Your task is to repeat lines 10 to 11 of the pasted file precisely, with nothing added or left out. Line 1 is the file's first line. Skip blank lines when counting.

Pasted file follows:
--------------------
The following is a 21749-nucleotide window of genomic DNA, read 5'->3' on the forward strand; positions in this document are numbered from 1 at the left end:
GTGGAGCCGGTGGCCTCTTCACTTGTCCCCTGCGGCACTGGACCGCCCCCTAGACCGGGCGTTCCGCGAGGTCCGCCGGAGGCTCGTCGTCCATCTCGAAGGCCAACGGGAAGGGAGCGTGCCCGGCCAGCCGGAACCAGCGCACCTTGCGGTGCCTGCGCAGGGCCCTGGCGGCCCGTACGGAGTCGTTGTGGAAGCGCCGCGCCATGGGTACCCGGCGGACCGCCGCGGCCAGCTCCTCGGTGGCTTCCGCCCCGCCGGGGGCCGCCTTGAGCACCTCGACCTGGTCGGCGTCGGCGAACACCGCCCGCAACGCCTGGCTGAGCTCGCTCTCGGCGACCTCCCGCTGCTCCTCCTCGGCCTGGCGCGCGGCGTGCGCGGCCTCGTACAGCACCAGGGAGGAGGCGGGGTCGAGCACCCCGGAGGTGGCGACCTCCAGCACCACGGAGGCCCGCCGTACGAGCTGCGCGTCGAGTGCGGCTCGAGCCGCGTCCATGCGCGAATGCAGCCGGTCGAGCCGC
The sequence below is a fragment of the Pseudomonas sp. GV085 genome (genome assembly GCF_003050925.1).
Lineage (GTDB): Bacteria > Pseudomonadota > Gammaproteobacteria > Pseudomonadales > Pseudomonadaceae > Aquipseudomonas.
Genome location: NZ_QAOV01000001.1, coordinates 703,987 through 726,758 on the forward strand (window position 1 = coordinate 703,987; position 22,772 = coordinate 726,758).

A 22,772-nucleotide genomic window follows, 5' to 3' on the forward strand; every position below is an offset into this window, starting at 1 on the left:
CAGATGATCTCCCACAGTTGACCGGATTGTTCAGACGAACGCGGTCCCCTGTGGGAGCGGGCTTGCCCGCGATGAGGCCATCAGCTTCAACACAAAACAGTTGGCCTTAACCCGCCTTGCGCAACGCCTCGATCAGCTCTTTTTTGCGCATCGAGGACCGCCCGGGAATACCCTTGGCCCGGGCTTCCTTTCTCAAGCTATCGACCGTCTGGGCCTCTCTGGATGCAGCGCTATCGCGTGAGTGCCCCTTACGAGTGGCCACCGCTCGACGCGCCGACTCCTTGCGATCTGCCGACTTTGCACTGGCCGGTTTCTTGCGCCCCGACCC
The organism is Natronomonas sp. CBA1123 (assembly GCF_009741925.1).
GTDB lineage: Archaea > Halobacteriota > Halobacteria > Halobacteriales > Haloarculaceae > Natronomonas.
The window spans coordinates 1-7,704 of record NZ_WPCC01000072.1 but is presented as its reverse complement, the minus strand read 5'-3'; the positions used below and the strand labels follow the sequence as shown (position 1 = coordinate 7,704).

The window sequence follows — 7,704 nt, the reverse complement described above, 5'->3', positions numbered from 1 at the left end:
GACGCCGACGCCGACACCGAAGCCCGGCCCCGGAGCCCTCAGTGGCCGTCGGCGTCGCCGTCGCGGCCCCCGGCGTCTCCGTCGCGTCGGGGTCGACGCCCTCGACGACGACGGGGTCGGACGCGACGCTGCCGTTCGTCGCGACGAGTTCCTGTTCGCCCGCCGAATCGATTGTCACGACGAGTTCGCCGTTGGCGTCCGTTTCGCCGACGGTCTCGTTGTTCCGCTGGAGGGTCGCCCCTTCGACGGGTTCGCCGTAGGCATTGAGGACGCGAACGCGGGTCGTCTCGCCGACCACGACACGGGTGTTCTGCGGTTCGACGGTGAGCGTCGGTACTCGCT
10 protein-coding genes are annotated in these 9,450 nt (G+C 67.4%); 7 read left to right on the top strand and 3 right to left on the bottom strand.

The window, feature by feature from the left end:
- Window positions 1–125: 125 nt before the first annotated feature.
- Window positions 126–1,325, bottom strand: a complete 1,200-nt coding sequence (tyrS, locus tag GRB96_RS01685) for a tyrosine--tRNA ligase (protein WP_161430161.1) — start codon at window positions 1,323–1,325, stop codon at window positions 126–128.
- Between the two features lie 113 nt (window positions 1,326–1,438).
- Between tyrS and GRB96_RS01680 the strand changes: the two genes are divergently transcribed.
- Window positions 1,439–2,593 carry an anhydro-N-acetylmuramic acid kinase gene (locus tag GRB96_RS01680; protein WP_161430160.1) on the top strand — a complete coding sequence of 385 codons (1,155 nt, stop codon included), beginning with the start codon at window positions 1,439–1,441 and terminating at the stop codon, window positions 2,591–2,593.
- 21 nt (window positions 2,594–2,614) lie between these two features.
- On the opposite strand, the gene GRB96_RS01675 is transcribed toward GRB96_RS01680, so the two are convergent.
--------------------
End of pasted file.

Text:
The window spans coordinates 1-7,704 of record NZ_WPCC01000072.1 but is presented as its reverse complement, the minus strand read 5'-3'; the positions used below and the strand labels follow the sequence as shown (position 1 = coordinate 7,704).

The window sequence follows — 7,704 nt, the reverse complement described above, 5'->3', positions numbered from 1 at the left end: